Cable has been in legal limbo since August when one of his assistant coaches turned up in a Napa hospital with a broken jaw.
That man, Randy Hanson, claims Cable attacked him after training camp during a coaches' meeting. And the Napa County district attorney's office has been deciding what to do since then.
Whatever the decision DA Gary Lieberstein makes, it won't be made just yet. He changed his voicemail message late Monday from an instruction to reporters to "call back Monday afternoon" to "call back in a couple days."
Apparently no reporters needed an update during Monday's post-game Raiders news conference. Not a single question was lobbed at Cable Monday about the matter. True, maybe reporters are still in shock from Sunday's 13-9 win over the Philadelphia Eagles.
The subject, however, is still popping on the Internet.
ProFootballTalk.com reported last week charges are unlikely. The site cited sources "with knowledge of the investigation" that the three people who were there when the alleged attack happened are not telling the same story Hanson is telling.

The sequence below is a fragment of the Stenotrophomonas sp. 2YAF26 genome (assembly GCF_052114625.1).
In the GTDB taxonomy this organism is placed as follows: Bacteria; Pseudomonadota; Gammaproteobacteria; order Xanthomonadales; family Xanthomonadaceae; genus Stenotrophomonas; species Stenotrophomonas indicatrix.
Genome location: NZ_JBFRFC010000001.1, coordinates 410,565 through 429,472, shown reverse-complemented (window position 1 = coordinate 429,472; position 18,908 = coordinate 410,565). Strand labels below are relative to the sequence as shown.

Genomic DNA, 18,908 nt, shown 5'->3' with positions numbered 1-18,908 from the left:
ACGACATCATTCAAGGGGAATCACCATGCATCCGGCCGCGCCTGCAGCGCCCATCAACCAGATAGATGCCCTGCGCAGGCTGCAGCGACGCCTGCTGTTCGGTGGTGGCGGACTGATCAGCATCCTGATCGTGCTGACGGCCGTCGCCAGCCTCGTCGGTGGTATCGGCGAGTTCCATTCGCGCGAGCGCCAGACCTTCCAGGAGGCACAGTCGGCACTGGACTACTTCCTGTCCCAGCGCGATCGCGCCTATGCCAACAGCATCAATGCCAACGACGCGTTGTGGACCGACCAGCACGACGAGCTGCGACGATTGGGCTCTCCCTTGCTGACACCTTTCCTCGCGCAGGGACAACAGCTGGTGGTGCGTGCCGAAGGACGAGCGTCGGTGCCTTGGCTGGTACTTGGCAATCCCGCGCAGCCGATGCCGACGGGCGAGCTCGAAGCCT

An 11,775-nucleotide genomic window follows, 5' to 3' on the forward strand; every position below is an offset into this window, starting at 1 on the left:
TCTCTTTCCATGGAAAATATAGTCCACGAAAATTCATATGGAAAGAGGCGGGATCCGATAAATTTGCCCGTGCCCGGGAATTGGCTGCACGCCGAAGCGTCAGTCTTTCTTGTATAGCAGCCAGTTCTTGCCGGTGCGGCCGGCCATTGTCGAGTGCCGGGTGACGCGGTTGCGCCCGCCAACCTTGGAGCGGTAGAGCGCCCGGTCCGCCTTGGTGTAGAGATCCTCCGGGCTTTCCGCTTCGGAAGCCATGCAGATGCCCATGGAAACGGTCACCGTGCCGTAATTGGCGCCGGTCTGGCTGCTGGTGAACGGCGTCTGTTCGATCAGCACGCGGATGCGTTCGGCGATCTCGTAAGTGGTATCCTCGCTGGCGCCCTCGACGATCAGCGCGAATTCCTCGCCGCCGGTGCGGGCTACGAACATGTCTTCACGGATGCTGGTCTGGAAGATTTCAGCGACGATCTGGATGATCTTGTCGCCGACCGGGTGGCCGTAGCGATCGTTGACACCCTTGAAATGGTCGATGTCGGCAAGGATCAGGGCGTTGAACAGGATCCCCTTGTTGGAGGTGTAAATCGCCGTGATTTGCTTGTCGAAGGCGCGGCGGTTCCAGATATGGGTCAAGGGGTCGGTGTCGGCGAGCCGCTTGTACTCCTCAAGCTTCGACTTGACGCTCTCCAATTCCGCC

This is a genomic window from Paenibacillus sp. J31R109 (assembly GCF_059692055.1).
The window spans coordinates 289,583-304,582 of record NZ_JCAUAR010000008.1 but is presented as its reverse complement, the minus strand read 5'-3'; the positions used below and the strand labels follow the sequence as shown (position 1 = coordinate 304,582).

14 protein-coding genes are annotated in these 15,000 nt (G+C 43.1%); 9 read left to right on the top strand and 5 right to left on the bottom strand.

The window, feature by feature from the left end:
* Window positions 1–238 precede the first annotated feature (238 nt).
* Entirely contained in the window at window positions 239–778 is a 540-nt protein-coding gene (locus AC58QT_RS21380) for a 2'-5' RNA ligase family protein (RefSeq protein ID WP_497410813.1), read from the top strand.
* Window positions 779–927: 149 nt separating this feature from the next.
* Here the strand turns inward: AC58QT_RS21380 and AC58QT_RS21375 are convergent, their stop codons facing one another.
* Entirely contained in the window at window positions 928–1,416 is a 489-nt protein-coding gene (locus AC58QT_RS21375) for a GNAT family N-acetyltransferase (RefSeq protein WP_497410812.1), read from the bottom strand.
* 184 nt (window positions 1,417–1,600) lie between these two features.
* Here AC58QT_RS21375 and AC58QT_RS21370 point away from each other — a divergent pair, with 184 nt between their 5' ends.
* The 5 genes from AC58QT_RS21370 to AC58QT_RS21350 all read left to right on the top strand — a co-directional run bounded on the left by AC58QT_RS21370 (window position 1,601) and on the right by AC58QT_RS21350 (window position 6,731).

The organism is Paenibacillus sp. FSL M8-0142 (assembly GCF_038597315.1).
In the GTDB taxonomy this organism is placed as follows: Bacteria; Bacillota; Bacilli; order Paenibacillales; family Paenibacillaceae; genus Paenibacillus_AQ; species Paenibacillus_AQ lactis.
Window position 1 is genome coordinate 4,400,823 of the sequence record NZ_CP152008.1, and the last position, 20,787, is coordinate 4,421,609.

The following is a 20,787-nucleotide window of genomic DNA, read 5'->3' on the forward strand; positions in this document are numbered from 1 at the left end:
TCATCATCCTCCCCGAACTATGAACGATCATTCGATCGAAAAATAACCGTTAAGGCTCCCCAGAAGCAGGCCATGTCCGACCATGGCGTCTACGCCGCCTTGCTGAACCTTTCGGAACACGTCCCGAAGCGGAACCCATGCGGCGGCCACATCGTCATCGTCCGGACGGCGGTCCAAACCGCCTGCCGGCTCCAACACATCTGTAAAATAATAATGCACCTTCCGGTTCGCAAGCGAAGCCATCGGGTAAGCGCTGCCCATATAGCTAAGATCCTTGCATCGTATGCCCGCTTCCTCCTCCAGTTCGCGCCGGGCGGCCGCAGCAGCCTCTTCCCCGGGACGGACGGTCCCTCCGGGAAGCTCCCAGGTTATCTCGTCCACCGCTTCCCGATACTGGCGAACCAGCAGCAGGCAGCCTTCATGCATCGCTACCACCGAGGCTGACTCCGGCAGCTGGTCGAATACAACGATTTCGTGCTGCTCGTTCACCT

"Lock-step corroboration of Hanson's story by three witnesses having no natural incentive to corroborate Hanson's version would have and should have triggered a much quicker decision on whether to charge Cable with assault," says PFT writer Mike Florio, an attorney himself.
Even if criminal charges aren't filed, that is not necessarily the end of it. Hanson will like file a civil lawsuit.
But avoiding criminal charges would get Tom Cable off the hook with the NFL. The league seems to be taking its cues from the Napa.
Commissioner Roger Goodell told the Associated Press that the NFL is "allowing the criminal process to go forward for some period of time" before rendering judgment.
In other words, they're just going to keep playing a passing game.